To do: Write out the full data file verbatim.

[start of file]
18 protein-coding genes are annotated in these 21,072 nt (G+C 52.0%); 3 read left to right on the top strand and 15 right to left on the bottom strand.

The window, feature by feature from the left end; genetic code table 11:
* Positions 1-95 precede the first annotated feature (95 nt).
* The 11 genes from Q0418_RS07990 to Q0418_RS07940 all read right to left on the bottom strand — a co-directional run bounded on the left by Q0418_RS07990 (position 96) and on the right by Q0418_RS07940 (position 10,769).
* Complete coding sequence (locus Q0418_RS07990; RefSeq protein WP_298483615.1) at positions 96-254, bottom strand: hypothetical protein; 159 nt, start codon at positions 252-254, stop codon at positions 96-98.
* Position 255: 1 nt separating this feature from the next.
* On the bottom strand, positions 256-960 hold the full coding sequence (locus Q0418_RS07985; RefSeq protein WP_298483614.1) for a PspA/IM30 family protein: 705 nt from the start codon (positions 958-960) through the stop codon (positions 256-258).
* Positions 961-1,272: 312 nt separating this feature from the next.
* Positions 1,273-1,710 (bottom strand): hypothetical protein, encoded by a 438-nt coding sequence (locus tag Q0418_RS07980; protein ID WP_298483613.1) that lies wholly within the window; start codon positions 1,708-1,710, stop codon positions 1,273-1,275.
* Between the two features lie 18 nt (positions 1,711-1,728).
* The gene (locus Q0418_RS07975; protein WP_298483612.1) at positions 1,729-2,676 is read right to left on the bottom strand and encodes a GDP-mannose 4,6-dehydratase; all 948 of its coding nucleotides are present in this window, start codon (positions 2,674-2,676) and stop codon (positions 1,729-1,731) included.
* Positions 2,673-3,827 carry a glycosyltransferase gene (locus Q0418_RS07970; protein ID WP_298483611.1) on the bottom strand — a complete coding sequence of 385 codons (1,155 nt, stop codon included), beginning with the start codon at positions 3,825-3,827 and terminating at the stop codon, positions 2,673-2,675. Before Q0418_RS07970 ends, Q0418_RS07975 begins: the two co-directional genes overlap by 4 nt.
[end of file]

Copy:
18 protein-coding genes are annotated in these 21,072 nt (G+C 52.0%); 3 read left to right on the top strand and 15 right to left on the bottom strand.

The window, feature by feature from the left end; genetic code table 11:
* Positions 1-95 precede the first annotated feature (95 nt).
* The 11 genes from Q0418_RS07990 to Q0418_RS07940 all read right to left on the bottom strand — a co-directional run bounded on the left by Q0418_RS07990 (position 96) and on the right by Q0418_RS07940 (position 10,769).
* Complete coding sequence (locus Q0418_RS07990; RefSeq protein WP_298483615.1) at positions 96-254, bottom strand: hypothetical protein; 159 nt, start codon at positions 252-254, stop codon at positions 96-98.
* Position 255: 1 nt separating this feature from the next.
* On the bottom strand, positions 256-960 hold the full coding sequence (locus Q0418_RS07985; RefSeq protein WP_298483614.1) for a PspA/IM30 family protein: 705 nt from the start codon (positions 958-960) through the stop codon (positions 256-258).
* Positions 961-1,272: 312 nt separating this feature from the next.
* Positions 1,273-1,710 (bottom strand): hypothetical protein, encoded by a 438-nt coding sequence (locus tag Q0418_RS07980; protein ID WP_298483613.1) that lies wholly within the window; start codon positions 1,708-1,710, stop codon positions 1,273-1,275.
* Between the two features lie 18 nt (positions 1,711-1,728).
* The gene (locus Q0418_RS07975; protein WP_298483612.1) at positions 1,729-2,676 is read right to left on the bottom strand and encodes a GDP-mannose 4,6-dehydratase; all 948 of its coding nucleotides are present in this window, start codon (positions 2,674-2,676) and stop codon (positions 1,729-1,731) included.
* Positions 2,673-3,827 carry a glycosyltransferase gene (locus Q0418_RS07970; protein ID WP_298483611.1) on the bottom strand — a complete coding sequence of 385 codons (1,155 nt, stop codon included), beginning with the start codon at positions 3,825-3,827 and terminating at the stop codon, positions 2,673-2,675. Before Q0418_RS07970 ends, Q0418_RS07975 begins: the two co-directional genes overlap by 4 nt.